Comparison with Observations

The most important direct support for the theoretical evolutionary models is obtained from the properties of observed HR diagrams. If the theoretical models are correct, the observed number of stars should reflect the duration of the various evolutionary phases. These are given for stars of different masses in Table 11.1. The

^Fig. 11.11a-h. Evolution of a massive binary. It has been assumed that the supernova explosion of a 5 Mq helium star leaves a 2 Mq compact remnant (neutron star or black hole). (a) Main sequence phase; (b) beginning of the first mass transfer phase; (c) end of the first mass transfer phase; the first Wolf-Rayet phase begins; (d) the helium star (Wolf-Rayet star) has exploded as a supernova; (e) the 23 Mq component becomes a supergiant; the compact component is a strong X-ray source; (f) beginning of the second mass transfer phase; the X-ray source is throttled and large-scale mass loss begins; (g) second Wolf-Rayet phase; (h) the 6 Mq helium star has exploded as a supernova; the binary may or may not be disrupted, depending on the remaining mass stars are most numerous along the main sequence. Giants are also common and, in addition to these, there are white dwarfs, subgiants, etc. The sparsely populated region to the right of the main sequence, the Hertzsprung gap, is explained by the rapid transition from the main sequence to the giant phase.

The cepheids provide an important test for the evolutionary models. The pulsations and the relation between period and luminosity for the cepheids can be understood on the basis of theoretical stellar models.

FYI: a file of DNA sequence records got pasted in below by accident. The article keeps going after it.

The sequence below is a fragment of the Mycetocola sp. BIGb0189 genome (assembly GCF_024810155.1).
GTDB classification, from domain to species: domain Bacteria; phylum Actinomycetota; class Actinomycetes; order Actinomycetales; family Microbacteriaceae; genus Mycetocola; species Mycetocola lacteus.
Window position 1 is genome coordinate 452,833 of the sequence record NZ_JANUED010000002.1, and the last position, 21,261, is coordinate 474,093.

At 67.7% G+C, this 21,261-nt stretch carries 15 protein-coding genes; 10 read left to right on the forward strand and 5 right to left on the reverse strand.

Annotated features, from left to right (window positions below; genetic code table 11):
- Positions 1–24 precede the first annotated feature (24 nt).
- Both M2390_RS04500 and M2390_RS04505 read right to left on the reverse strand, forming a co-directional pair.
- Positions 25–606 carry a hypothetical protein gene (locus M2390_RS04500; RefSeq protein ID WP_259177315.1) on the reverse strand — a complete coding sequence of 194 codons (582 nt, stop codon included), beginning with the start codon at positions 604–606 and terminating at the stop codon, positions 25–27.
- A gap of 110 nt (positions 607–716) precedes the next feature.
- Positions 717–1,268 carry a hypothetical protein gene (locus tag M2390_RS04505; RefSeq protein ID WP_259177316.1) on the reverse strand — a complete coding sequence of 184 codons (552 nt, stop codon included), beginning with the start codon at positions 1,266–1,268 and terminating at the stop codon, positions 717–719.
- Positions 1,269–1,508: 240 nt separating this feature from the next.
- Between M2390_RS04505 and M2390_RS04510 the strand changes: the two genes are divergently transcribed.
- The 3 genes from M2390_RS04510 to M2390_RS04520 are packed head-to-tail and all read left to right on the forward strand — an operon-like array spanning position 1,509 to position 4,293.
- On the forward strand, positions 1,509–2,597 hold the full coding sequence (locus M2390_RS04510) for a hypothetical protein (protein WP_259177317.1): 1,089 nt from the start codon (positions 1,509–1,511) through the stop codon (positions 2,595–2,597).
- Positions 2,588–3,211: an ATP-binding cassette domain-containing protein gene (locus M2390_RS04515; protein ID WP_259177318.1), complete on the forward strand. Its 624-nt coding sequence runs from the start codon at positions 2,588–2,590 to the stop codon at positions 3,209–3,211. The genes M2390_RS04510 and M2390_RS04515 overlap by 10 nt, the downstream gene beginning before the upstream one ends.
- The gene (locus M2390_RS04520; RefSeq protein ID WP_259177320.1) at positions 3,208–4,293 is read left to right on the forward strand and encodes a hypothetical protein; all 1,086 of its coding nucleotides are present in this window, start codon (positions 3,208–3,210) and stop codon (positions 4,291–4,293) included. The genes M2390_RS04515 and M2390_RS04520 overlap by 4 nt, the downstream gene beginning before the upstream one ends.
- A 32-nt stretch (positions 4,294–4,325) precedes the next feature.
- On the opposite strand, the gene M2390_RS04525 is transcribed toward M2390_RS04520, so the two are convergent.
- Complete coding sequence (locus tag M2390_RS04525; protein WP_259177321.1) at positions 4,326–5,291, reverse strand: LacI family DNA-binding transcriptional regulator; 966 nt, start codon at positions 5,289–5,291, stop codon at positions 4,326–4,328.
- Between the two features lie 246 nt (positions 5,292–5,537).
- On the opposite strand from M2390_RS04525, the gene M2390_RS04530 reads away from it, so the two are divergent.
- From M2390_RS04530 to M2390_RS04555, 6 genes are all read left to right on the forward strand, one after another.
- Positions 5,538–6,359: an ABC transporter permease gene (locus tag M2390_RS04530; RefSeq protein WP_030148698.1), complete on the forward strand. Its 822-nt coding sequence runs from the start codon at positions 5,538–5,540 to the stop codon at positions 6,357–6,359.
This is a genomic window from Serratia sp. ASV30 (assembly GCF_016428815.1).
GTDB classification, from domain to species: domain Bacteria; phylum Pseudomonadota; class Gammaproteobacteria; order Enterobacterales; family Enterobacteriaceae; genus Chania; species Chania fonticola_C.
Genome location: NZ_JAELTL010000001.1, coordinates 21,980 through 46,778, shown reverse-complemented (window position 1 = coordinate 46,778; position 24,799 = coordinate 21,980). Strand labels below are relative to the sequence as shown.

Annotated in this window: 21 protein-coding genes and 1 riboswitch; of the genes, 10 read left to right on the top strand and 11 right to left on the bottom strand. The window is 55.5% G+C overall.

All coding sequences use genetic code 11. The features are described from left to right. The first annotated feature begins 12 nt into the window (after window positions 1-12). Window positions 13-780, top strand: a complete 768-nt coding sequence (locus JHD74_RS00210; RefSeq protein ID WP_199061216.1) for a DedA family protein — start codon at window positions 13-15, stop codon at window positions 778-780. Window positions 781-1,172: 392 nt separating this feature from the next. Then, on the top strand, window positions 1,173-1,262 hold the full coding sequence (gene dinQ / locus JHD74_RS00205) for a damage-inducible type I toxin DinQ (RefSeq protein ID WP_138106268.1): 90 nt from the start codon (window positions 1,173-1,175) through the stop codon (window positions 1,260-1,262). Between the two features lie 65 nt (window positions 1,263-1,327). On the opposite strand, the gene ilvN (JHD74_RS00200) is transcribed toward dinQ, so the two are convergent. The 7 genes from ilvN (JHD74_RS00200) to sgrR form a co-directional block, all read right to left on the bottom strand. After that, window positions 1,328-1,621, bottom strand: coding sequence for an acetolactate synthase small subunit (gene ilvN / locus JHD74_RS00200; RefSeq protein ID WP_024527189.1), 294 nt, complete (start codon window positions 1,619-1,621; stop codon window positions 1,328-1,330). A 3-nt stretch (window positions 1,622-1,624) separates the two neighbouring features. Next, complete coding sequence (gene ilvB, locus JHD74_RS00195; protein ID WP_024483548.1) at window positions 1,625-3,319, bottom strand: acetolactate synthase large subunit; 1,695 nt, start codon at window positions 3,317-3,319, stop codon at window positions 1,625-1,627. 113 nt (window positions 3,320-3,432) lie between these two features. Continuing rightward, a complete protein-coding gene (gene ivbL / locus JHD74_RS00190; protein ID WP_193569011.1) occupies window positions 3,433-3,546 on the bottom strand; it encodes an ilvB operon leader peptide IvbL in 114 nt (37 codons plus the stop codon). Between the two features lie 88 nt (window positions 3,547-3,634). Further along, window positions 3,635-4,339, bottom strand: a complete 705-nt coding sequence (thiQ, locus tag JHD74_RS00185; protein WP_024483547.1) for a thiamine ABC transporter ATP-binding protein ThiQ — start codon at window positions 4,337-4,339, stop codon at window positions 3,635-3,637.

The evolutionary models can also explain the HR diagrams of star clusters. Let us assume that all the stars in a cluster were formed at the same time. In the youngest systems, the associations, the stars will mainly be found on the upper main sequence, since the most massive stars evolve most rapidly. To the right of the main sequence, there will be less massive T Tauri stars, which are still contracting. In intermediate age open clusters, the main sequence will be well developed and its upper end should bend to the right, since the most massive stars will already have begun to evolve off the main sequence. In the old globular clusters, the giant branch should increase in importance in the older clusters. These predictions are confirmed by the observations, which will be further discussed in Chap. 16 on star clusters.

Of course, the most detailed observations can be made of the Sun, which is therefore a crucial point of comparison for the theoretical models. If a star of one solar mass with an initial composition of 71% hydrogen, 27% helium and 2% heavier elements is allowed to evolve for 5000 million years, it will be very similar to our present Sun. In particular, it will have the same radius, surface temperature and luminosity. According to calculations, about half of the Sun's supply

11.8 The Origin of the Elements

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